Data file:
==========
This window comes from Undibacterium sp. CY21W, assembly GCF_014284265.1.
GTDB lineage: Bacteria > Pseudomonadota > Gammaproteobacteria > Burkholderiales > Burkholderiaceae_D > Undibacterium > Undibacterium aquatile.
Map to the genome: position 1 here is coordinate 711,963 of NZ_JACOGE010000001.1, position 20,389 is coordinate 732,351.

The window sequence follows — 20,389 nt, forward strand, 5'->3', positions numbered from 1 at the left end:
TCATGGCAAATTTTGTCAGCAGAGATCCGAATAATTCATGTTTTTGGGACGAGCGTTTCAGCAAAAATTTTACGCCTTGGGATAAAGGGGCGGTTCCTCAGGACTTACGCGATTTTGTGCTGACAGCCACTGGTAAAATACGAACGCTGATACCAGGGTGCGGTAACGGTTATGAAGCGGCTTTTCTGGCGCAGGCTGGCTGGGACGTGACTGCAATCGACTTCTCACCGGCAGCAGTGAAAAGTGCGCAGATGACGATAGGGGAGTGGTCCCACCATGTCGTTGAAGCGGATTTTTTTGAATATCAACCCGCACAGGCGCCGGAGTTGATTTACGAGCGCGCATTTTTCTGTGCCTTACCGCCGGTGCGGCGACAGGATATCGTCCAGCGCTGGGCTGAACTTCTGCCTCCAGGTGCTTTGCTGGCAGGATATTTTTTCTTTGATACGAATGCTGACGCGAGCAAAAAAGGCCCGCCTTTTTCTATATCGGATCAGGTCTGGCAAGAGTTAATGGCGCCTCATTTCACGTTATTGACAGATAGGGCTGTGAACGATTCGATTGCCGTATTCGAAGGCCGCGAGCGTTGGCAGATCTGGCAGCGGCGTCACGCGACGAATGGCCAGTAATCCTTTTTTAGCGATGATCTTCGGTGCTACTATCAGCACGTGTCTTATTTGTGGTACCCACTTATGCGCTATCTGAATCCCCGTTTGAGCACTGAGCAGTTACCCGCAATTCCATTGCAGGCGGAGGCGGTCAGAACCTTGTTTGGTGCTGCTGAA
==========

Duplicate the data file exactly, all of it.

This window comes from Undibacterium sp. CY21W, assembly GCF_014284265.1.
GTDB lineage: Bacteria > Pseudomonadota > Gammaproteobacteria > Burkholderiales > Burkholderiaceae_D > Undibacterium > Undibacterium aquatile.
Map to the genome: position 1 here is coordinate 711,963 of NZ_JACOGE010000001.1, position 20,389 is coordinate 732,351.

The window sequence follows — 20,389 nt, forward strand, 5'->3', positions numbered from 1 at the left end:
TCATGGCAAATTTTGTCAGCAGAGATCCGAATAATTCATGTTTTTGGGACGAGCGTTTCAGCAAAAATTTTACGCCTTGGGATAAAGGGGCGGTTCCTCAGGACTTACGCGATTTTGTGCTGACAGCCACTGGTAAAATACGAACGCTGATACCAGGGTGCGGTAACGGTTATGAAGCGGCTTTTCTGGCGCAGGCTGGCTGGGACGTGACTGCAATCGACTTCTCACCGGCAGCAGTGAAAAGTGCGCAGATGACGATAGGGGAGTGGTCCCACCATGTCGTTGAAGCGGATTTTTTTGAATATCAACCCGCACAGGCGCCGGAGTTGATTTACGAGCGCGCATTTTTCTGTGCCTTACCGCCGGTGCGGCGACAGGATATCGTCCAGCGCTGGGCTGAACTTCTGCCTCCAGGTGCTTTGCTGGCAGGATATTTTTTCTTTGATACGAATGCTGACGCGAGCAAAAAAGGCCCGCCTTTTTCTATATCGGATCAGGTCTGGCAAGAGTTAATGGCGCCTCATTTCACGTTATTGACAGATAGGGCTGTGAACGATTCGATTGCCGTATTCGAAGGCCGCGAGCGTTGGCAGATCTGGCAGCGGCGTCACGCGACGAATGGCCAGTAATCCTTTTTTAGCGATGATCTTCGGTGCTACTATCAGCACGTGTCTTATTTGTGGTACCCACTTATGCGCTATCTGAATCCCCGTTTGAGCACTGAGCAGTTACCCGCAATTCCATTGCAGGCGGAGGCGGTCAGAACCTTGTTTGGTGCTGCTGAA